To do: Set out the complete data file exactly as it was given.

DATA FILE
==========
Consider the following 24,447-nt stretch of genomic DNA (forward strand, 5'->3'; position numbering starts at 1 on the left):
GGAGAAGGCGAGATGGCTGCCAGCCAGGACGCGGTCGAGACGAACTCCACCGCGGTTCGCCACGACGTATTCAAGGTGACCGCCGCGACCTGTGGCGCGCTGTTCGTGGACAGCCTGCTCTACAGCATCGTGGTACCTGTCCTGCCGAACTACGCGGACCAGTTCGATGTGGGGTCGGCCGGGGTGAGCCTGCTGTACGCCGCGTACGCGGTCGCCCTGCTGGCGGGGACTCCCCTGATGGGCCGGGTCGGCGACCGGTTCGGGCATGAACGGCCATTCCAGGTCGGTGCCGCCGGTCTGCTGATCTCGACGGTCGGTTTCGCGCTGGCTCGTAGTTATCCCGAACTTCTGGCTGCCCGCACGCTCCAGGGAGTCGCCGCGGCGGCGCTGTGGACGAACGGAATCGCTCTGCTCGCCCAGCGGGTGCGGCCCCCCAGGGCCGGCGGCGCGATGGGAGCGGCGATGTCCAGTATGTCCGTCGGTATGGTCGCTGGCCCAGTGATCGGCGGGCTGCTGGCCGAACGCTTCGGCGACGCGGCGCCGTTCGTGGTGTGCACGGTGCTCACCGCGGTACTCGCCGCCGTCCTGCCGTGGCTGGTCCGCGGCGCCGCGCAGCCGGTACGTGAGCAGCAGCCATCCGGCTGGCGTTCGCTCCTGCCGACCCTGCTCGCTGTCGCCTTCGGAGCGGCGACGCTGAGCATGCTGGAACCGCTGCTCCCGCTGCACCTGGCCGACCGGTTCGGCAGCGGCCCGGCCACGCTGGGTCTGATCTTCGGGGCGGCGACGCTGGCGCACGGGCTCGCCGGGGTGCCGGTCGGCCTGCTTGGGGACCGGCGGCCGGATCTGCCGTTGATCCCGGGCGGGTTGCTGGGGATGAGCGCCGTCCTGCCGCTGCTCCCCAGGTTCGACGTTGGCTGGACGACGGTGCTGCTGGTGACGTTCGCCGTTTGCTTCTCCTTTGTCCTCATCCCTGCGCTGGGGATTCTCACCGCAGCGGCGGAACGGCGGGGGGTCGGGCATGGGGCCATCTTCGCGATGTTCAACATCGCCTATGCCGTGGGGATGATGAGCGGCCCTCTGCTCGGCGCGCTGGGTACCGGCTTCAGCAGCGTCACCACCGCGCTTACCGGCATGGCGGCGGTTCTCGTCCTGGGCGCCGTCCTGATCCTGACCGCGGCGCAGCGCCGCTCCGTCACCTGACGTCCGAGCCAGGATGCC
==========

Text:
Consider the following 24,447-nt stretch of genomic DNA (forward strand, 5'->3'; position numbering starts at 1 on the left):
GGAGAAGGCGAGATGGCTGCCAGCCAGGACGCGGTCGAGACGAACTCCACCGCGGTTCGCCACGACGTATTCAAGGTGACCGCCGCGACCTGTGGCGCGCTGTTCGTGGACAGCCTGCTCTACAGCATCGTGGTACCTGTCCTGCCGAACTACGCGGACCAGTTCGATGTGGGGTCGGCCGGGGTGAGCCTGCTGTACGCCGCGTACGCGGTCGCCCTGCTGGCGGGGACTCCCCTGATGGGCCGGGTCGGCGACCGGTTCGGGCATGAACGGCCATTCCAGGTCGGTGCCGCCGGTCTGCTGATCTCGACGGTCGGTTTCGCGCTGGCTCGTAGTTATCCCGAACTTCTGGCTGCCCGCACGCTCCAGGGAGTCGCCGCGGCGGCGCTGTGGACGAACGGAATCGCTCTGCTCGCCCAGCGGGTGCGGCCCCCCAGGGCCGGCGGCGCGATGGGAGCGGCGATGTCCAGTATGTCCGTCGGTATGGTCGCTGGCCCAGTGATCGGCGGGCTGCTGGCCGAACGCTTCGGCGACGCGGCGCCGTTCGTGGTGTGCACGGTGCTCACCGCGGTACTCGCCGCCGTCCTGCCGTGGCTGGTCCGCGGCGCCGCGCAGCCGGTACGTGAGCAGCAGCCATCCGGCTGGCGTTCGCTCCTGCCGACCCTGCTCGCTGTCGCCTTCGGAGCGGCGACGCTGAGCATGCTGGAACCGCTGCTCCCGCTGCACCTGGCCGACCGGTTCGGCAGCGGCCCGGCCACGCTGGGTCTGATCTTCGGGGCGGCGACGCTGGCGCACGGGCTCGCCGGGGTGCCGGTCGGCCTGCTTGGGGACCGGCGGCCGGATCTGCCGTTGATCCCGGGCGGGTTGCTGGGGATGAGCGCCGTCCTGCCGCTGCTCCCCAGGTTCGACGTTGGCTGGACGACGGTGCTGCTGGTGACGTTCGCCGTTTGCTTCTCCTTTGTCCTCATCCCTGCGCTGGGGATTCTCACCGCAGCGGCGGAACGGCGGGGGGTCGGGCATGGGGCCATCTTCGCGATGTTCAACATCGCCTATGCCGTGGGGATGATGAGCGGCCCTCTGCTCGGCGCGCTGGGTACCGGCTTCAGCAGCGTCACCACCGCGCTTACCGGCATGGCGGCGGTTCTCGTCCTGGGCGCCGTCCTGATCCTGACCGCGGCGCAGCGCCGCTCCGTCACCTGACGTCCGAGCCAGGATGCC